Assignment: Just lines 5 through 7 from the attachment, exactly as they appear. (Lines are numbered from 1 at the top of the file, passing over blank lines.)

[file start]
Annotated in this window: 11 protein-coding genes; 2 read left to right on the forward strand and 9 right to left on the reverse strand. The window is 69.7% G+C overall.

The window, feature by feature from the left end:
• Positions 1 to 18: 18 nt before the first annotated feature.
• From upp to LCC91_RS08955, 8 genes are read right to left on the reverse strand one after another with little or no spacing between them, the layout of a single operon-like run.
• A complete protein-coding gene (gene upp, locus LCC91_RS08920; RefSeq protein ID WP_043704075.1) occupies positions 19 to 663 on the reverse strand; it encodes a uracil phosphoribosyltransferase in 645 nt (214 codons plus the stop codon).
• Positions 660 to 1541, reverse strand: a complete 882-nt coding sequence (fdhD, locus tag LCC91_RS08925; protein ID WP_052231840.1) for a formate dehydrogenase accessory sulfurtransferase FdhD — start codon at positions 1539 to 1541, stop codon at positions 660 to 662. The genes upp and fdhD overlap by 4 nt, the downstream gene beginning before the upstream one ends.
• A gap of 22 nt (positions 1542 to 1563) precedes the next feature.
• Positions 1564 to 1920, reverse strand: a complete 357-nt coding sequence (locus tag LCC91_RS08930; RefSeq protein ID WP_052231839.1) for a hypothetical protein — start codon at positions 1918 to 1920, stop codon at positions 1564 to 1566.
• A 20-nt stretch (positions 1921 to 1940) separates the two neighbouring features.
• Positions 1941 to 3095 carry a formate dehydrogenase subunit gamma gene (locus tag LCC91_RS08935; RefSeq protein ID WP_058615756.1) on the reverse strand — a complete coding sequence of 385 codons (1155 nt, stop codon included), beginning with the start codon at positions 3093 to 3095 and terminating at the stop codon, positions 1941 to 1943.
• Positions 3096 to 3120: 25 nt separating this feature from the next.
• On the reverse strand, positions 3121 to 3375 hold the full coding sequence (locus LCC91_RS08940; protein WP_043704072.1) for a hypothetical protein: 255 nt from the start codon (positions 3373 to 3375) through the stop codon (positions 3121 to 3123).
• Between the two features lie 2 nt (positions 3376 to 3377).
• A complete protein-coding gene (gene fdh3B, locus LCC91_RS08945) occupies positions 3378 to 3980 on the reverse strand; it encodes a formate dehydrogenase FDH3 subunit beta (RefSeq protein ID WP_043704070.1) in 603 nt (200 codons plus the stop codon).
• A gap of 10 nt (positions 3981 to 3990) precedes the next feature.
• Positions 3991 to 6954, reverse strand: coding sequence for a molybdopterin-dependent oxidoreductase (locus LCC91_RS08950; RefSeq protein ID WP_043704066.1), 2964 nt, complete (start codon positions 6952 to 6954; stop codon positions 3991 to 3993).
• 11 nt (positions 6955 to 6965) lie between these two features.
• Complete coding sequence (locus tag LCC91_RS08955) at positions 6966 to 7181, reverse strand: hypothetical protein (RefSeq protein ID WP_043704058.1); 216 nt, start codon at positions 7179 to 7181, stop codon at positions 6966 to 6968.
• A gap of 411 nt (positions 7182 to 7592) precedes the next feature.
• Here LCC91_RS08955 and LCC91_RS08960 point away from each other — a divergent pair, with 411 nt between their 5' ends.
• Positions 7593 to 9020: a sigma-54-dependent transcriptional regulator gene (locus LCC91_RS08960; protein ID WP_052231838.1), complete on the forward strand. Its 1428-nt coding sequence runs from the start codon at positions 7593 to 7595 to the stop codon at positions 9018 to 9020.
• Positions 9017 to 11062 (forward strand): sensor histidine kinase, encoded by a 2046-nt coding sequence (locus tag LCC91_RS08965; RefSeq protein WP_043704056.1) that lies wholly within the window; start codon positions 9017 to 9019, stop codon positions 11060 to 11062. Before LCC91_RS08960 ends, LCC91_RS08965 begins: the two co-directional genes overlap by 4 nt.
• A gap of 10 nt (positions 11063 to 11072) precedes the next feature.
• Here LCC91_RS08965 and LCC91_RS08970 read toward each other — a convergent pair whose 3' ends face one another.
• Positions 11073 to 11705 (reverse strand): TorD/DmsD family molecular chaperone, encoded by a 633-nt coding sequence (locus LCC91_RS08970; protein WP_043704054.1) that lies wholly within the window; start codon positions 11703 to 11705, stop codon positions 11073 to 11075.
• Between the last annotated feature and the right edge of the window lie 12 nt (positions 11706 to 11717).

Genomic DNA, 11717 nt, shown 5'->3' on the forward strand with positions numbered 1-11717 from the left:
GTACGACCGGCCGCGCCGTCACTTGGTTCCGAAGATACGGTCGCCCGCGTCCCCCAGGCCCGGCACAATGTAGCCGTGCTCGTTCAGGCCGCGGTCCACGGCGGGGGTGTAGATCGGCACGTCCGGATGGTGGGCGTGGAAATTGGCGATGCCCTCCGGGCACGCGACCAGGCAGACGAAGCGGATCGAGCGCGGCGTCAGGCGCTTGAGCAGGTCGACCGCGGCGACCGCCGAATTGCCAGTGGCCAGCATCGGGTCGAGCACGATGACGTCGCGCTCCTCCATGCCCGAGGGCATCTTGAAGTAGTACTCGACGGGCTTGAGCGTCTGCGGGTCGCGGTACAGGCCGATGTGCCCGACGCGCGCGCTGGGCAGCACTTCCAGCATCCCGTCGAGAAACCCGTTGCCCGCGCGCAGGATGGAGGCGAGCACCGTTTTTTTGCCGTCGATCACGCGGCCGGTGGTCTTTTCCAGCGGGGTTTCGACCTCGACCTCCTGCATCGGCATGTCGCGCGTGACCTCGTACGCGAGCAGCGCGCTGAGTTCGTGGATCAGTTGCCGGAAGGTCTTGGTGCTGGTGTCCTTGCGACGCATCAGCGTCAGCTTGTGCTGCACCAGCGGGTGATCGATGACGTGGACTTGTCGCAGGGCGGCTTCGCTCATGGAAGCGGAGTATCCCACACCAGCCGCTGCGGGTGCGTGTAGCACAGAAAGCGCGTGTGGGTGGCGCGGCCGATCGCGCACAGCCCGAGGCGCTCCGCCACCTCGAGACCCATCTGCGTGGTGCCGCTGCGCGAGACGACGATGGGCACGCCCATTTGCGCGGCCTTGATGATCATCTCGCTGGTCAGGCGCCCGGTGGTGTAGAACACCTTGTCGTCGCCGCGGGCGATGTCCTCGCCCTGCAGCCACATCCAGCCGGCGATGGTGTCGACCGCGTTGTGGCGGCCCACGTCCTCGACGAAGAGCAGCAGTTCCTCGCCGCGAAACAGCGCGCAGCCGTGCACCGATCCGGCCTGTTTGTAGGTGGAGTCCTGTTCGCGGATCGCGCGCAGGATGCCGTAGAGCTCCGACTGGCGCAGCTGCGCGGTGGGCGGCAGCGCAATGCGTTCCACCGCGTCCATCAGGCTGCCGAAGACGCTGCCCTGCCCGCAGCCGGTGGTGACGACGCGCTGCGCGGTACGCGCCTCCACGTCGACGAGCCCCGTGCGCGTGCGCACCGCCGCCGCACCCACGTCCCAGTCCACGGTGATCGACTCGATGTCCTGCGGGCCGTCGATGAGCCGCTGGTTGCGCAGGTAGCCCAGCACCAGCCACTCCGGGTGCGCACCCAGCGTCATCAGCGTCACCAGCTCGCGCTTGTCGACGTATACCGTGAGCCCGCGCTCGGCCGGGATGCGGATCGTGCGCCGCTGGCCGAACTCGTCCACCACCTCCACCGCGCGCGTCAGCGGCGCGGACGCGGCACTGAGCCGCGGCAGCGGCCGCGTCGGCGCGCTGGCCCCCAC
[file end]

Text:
• A complete protein-coding gene (gene upp, locus LCC91_RS08920; RefSeq protein ID WP_043704075.1) occupies positions 19 to 663 on the reverse strand; it encodes a uracil phosphoribosyltransferase in 645 nt (214 codons plus the stop codon).
• Positions 660 to 1541, reverse strand: a complete 882-nt coding sequence (fdhD, locus tag LCC91_RS08925; protein ID WP_052231840.1) for a formate dehydrogenase accessory sulfurtransferase FdhD — start codon at positions 1539 to 1541, stop codon at positions 660 to 662. The genes upp and fdhD overlap by 4 nt, the downstream gene beginning before the upstream one ends.
• A gap of 22 nt (positions 1542 to 1563) precedes the next feature.